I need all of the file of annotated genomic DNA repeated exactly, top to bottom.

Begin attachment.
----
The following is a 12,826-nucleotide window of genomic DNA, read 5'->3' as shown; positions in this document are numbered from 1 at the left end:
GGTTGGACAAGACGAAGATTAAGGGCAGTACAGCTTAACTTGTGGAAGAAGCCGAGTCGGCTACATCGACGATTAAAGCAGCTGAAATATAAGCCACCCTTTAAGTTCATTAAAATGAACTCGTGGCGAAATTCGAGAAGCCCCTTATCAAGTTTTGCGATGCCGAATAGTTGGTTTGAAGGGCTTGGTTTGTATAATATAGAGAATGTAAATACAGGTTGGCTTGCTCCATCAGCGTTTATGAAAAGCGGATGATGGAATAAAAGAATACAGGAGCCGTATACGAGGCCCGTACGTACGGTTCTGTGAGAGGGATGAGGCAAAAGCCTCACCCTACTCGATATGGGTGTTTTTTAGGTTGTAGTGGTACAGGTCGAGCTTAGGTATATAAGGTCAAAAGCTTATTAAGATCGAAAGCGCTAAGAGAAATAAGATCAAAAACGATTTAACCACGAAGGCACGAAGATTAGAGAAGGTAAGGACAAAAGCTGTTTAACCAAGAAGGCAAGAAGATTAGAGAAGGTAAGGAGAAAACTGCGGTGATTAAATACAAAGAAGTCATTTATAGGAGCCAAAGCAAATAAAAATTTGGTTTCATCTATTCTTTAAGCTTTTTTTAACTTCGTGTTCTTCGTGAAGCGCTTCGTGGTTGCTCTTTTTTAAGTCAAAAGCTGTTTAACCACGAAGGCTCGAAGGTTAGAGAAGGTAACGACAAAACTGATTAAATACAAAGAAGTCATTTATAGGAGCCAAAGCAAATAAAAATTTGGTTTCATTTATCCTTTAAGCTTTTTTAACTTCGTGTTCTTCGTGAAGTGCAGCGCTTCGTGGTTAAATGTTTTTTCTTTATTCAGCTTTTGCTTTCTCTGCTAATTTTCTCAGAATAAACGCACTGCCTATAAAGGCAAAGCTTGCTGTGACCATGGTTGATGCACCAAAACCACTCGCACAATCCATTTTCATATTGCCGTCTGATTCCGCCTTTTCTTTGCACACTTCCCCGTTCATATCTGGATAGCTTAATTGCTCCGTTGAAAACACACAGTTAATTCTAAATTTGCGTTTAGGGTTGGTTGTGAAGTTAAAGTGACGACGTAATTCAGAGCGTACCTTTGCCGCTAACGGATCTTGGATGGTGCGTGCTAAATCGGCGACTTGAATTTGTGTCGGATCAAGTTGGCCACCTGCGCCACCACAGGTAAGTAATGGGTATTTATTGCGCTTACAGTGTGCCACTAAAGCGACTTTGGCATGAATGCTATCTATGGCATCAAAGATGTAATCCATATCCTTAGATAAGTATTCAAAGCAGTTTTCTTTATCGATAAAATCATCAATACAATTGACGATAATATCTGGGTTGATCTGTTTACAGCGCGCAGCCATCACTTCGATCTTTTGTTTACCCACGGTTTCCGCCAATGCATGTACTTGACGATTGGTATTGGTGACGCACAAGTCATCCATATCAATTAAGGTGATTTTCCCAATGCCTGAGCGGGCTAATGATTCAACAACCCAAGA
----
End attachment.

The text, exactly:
The following is a 12,826-nucleotide window of genomic DNA, read 5'->3' as shown; positions in this document are numbered from 1 at the left end:
GGTTGGACAAGACGAAGATTAAGGGCAGTACAGCTTAACTTGTGGAAGAAGCCGAGTCGGCTACATCGACGATTAAAGCAGCTGAAATATAAGCCACCCTTTAAGTTCATTAAAATGAACTCGTGGCGAAATTCGAGAAGCCCCTTATCAAGTTTTGCGATGCCGAATAGTTGGTTTGAAGGGCTTGGTTTGTATAATATAGAGAATGTAAATACAGGTTGGCTTGCTCCATCAGCGTTTATGAAAAGCGGATGATGGAATAAAAGAATACAGGAGCCGTATACGAGGCCCGTACGTACGGTTCTGTGAGAGGGATGAGGCAAAAGCCTCACCCTACTCGATATGGGTGTTTTTTAGGTTGTAGTGGTACAGGTCGAGCTTAGGTATATAAGGTCAAAAGCTTATTAAGATCGAAAGCGCTAAGAGAAATAAGATCAAAAACGATTTAACCACGAAGGCACGAAGATTAGAGAAGGTAAGGACAAAAGCTGTTTAACCAAGAAGGCAAGAAGATTAGAGAAGGTAAGGAGAAAACTGCGGTGATTAAATACAAAGAAGTCATTTATAGGAGCCAAAGCAAATAAAAATTTGGTTTCATCTATTCTTTAAGCTTTTTTTAACTTCGTGTTCTTCGTGAAGCGCTTCGTGGTTGCTCTTTTTTAAGTCAAAAGCTGTTTAACCACGAAGGCTCGAAGGTTAGAGAAGGTAACGACAAAACTGATTAAATACAAAGAAGTCATTTATAGGAGCCAAAGCAAATAAAAATTTGGTTTCATTTATCCTTTAAGCTTTTTTAACTTCGTGTTCTTCGTGAAGTGCAGCGCTTCGTGGTTAAATGTTTTTTCTTTATTCAGCTTTTGCTTTCTCTGCTAATTTTCTCAGAATAAACGCACTGCCTATAAAGGCAAAGCTTGCTGTGACCATGGTTGATGCACCAAAACCACTCGCACAATCCATTTTCATATTGCCGTCTGATTCCGCCTTTTCTTTGCACACTTCCCCGTTCATATCTGGATAGCTTAATTGCTCCGTTGAAAACACACAGTTAATTCTAAATTTGCGTTTAGGGTTGGTTGTGAAGTTAAAGTGACGACGTAATTCAGAGCGTACCTTTGCCGCTAACGGATCTTGGATGGTGCGTGCTAAATCGGCGACTTGAATTTGTGTCGGATCAAGTTGGCCACCTGCGCCACCACAGGTAAGTAATGGGTATTTATTGCGCTTACAGTGTGCCACTAAAGCGACTTTGGCATGAATGCTATCTATGGCATCAAAGATGTAATCCATATCCTTAGATAAGTATTCAAAGCAGTTTTCTTTATCGATAAAATCATCAATACAATTGACGATAATATCTGGGTTGATCTGTTTACAGCGCGCAGCCATCACTTCGATCTTTTGTTTACCCACGGTTTCCGCCAATGCATGTACTTGACGATTGGTATTGGTGACGCACAAGTCATCCATATCAATTAAGGTGATTTTCCCAATGCCTGAGCGGGCTAATGATTCAACAACCCAAGA